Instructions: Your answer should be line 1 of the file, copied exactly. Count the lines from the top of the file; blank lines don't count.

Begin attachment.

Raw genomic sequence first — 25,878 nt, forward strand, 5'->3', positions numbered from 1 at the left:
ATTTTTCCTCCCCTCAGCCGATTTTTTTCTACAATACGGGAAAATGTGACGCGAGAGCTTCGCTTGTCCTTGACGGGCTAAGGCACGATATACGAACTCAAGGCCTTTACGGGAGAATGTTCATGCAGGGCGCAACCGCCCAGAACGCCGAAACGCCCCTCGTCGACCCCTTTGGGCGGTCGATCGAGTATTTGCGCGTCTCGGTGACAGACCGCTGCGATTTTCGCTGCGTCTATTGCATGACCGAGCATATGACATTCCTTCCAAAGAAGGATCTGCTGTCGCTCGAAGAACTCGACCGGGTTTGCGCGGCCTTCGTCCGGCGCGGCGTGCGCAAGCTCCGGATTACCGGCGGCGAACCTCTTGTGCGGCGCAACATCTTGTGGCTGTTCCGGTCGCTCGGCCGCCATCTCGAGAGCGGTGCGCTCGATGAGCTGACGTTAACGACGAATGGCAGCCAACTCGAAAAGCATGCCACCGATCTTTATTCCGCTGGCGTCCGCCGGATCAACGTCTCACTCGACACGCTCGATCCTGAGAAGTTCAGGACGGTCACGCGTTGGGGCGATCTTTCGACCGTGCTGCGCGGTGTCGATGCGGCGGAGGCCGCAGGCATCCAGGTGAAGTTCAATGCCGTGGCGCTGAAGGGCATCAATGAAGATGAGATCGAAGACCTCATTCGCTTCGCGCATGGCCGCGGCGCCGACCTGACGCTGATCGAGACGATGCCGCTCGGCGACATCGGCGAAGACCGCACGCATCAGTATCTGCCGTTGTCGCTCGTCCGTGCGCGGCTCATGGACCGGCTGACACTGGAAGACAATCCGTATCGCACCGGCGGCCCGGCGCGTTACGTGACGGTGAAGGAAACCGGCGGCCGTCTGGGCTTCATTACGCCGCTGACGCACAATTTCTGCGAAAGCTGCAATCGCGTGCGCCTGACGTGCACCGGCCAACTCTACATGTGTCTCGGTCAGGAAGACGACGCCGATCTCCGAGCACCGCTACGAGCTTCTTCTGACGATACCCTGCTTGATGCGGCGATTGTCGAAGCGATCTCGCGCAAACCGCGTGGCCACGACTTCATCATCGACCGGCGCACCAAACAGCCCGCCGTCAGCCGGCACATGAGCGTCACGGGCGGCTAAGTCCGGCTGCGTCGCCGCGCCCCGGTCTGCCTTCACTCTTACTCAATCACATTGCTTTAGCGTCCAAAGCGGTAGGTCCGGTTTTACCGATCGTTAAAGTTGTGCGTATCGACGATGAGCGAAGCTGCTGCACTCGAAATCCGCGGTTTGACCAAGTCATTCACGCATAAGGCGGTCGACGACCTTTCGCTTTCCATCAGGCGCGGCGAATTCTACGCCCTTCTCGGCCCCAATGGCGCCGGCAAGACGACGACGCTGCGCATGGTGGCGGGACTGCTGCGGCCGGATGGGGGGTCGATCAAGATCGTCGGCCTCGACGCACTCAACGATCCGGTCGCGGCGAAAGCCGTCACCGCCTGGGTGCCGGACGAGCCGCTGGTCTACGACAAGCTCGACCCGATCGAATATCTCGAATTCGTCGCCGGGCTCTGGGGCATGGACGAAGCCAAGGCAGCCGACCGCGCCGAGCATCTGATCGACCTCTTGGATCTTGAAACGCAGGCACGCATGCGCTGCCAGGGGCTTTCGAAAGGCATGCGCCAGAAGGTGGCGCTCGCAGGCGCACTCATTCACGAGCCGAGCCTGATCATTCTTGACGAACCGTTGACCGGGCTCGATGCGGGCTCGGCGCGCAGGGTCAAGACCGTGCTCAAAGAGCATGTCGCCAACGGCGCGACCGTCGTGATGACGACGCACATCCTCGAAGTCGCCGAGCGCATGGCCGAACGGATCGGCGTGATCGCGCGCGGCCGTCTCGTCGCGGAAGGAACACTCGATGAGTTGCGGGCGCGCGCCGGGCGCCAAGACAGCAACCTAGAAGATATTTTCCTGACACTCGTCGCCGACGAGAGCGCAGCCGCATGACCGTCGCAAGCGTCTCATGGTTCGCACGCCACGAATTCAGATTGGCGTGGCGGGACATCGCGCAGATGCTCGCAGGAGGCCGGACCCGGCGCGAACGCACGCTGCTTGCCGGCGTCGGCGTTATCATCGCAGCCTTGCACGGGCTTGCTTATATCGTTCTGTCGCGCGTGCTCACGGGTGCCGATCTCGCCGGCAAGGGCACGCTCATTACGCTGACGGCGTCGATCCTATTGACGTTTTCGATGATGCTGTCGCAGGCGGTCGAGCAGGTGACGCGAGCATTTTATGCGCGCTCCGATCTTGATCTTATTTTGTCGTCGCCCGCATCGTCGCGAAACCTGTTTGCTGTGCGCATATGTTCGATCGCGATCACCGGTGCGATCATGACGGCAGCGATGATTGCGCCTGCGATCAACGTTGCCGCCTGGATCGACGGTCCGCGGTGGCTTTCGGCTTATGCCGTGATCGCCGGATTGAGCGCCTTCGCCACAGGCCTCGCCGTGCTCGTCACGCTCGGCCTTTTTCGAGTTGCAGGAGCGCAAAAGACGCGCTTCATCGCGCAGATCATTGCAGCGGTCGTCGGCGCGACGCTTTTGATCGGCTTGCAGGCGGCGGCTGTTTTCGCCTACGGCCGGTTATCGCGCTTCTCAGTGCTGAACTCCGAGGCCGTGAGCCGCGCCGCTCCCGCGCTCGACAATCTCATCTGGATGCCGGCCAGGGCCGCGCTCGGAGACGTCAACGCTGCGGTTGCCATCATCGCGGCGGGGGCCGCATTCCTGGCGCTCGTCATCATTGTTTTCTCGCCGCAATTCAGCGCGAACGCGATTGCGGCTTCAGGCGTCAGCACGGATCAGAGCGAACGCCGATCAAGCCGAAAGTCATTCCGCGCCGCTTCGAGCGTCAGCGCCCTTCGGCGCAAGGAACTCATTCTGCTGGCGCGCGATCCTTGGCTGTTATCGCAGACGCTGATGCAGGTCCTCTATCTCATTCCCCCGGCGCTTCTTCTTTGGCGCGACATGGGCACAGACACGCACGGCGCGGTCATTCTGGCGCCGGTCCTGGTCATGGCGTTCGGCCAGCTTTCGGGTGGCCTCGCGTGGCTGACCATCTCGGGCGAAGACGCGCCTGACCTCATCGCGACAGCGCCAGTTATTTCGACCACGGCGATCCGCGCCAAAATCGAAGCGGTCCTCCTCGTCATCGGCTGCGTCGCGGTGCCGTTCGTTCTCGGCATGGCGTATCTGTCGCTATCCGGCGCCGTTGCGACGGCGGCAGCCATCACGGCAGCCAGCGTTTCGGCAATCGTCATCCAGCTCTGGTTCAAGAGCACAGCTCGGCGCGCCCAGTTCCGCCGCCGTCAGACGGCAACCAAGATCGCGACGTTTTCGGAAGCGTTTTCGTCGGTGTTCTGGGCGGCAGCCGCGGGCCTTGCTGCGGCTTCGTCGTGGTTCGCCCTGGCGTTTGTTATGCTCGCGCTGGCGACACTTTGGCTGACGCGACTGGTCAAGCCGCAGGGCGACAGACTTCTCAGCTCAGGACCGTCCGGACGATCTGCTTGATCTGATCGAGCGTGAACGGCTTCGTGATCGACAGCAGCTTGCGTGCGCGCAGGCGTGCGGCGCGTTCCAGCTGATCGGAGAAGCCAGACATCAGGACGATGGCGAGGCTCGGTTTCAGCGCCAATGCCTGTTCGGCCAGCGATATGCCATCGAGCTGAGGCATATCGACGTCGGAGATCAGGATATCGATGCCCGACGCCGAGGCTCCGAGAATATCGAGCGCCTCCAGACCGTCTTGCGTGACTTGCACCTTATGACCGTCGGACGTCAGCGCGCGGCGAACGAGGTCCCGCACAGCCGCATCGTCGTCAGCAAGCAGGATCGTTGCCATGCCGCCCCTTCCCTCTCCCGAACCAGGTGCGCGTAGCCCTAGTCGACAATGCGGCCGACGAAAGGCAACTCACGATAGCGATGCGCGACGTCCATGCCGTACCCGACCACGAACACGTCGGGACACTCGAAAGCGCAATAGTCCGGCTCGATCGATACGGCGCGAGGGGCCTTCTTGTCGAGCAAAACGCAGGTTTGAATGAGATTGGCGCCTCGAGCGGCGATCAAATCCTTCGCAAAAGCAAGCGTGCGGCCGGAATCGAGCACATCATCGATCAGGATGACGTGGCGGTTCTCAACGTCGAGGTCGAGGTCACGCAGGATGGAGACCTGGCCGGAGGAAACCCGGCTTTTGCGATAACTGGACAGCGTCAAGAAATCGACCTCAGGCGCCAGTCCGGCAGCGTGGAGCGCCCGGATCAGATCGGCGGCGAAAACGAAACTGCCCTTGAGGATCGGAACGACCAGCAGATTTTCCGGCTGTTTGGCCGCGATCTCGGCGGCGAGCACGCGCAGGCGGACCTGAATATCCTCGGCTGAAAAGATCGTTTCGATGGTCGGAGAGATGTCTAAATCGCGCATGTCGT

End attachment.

Raw genomic sequence first — 25,878 nt, forward strand, 5'->3', positions numbered from 1 at the left: